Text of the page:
School shooting survivor pleads for tougher glass near school doors

12:38 PM, Dec 18, 2012   |    comments
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MAPLEWOOD, Minn. -- A teacher who watched the murders of five of her students and a co-worker is pleading with school officials to do something about vulnerable glass, in or near classroom doors.

Missy Dodds - who survived the shootings at Red Lake High School in 2005 - responded to reports that the Sandy Hook School shooter gained entry to the school by shooting out glass near the front door.

Dodds says she felt "extreme anger" when she learned of the shooter's method of entry at Sandy Hook. The gunman killed 26 people inside the school, including 20 children.

The door on Dodds' Red Lake classroom was also locked. 16-year-old Jeff Weise fired a bullet into the lock, which held. Dodds remembers the "ah-ha moment" when Weise looked to a window running vertically alongside the door and realized he had another way in.

He fired several shots into the tempered glass, which shattered into tiny pieces, allowing Weise to walk in through the opening. Minutes later five students and a teacher lay dead, with four other students seriously injured.

Dodds first raised the issue of glass near doors in a KARE 11 special report nearly three years ago, but has been disappointed by the lack of action since. "I would think more parents would demand that school districts look at it."

Hastings is one school district that did take action - replacing plate glass with tougher laminated glass in its middle school classroom doors - after an armed teen gained access to terrified students by breaking out glass in three doors, reaching inside, and undoing locks. The cost the replacement: $2100, or roughly $60 per door.

The Hastings classroom intrusion could have been catastrophic, if the student's gun hadn't jammed because he loaded it with the wrong bullets.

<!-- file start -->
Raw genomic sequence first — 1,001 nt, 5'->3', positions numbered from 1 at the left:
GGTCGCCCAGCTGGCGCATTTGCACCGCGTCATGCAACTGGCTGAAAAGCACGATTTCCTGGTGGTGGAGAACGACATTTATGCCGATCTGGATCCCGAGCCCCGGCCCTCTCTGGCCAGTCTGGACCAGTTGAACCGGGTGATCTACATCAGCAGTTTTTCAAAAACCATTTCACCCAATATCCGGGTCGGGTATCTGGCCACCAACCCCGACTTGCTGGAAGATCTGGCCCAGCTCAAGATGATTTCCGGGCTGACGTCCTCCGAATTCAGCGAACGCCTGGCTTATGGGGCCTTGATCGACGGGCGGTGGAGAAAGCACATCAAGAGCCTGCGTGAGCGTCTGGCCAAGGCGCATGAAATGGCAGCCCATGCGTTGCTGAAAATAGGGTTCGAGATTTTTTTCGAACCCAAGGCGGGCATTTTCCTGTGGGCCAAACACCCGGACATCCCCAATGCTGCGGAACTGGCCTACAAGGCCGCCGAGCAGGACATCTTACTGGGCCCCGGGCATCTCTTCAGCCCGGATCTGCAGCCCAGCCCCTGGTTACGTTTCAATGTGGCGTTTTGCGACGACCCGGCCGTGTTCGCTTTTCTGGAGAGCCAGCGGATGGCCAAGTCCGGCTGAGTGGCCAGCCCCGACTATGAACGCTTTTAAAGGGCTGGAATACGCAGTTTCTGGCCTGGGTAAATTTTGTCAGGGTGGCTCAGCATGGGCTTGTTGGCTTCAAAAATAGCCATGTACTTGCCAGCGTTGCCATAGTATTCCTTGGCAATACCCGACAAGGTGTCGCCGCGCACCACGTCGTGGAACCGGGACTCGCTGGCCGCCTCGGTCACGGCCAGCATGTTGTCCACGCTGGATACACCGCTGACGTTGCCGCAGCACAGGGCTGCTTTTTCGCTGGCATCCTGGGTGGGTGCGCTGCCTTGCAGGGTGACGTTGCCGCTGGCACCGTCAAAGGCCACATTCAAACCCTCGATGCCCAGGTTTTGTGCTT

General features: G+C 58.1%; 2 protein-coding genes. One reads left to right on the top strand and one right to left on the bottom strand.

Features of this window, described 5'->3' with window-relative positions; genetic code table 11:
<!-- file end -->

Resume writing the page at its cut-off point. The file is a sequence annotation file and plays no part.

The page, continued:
Illinois-based school security consultant Paul Timm says he's not surprised that more schools haven't addressed the vulnerability of glass near doors.

"Our natural tendency is to wait until we have felt pain before we actually start doing something about it," says Timm, the president of RETA Security Inc.

Timm cites the 1958 Our Lady of the Angels school fire that killed 92 students in Chicago, as a turning point for fire safety regulations. "As a result not one student has died in a fire-related school incident since, across the country, in 50 plus years, and it's going to take that kind of a commitment."

Timm acknowledges even the most resilient glass, such as laminated, or even bulletproof glass, may not stop a deranged intruder. But it may not have too. "If we can slow down the adversary and give opportunity for the good guys to arrive, again we're reducing the risk of damage."

Missy Dodds hopes this time someone will listen. "Because I guarantee the parents at Connecticut, a week ago, didn't think it would happen to them."

(Copyright 2012 by KARE. All Rights Reserved. This material may not be published, broadcast, rewritten or redistributed.)

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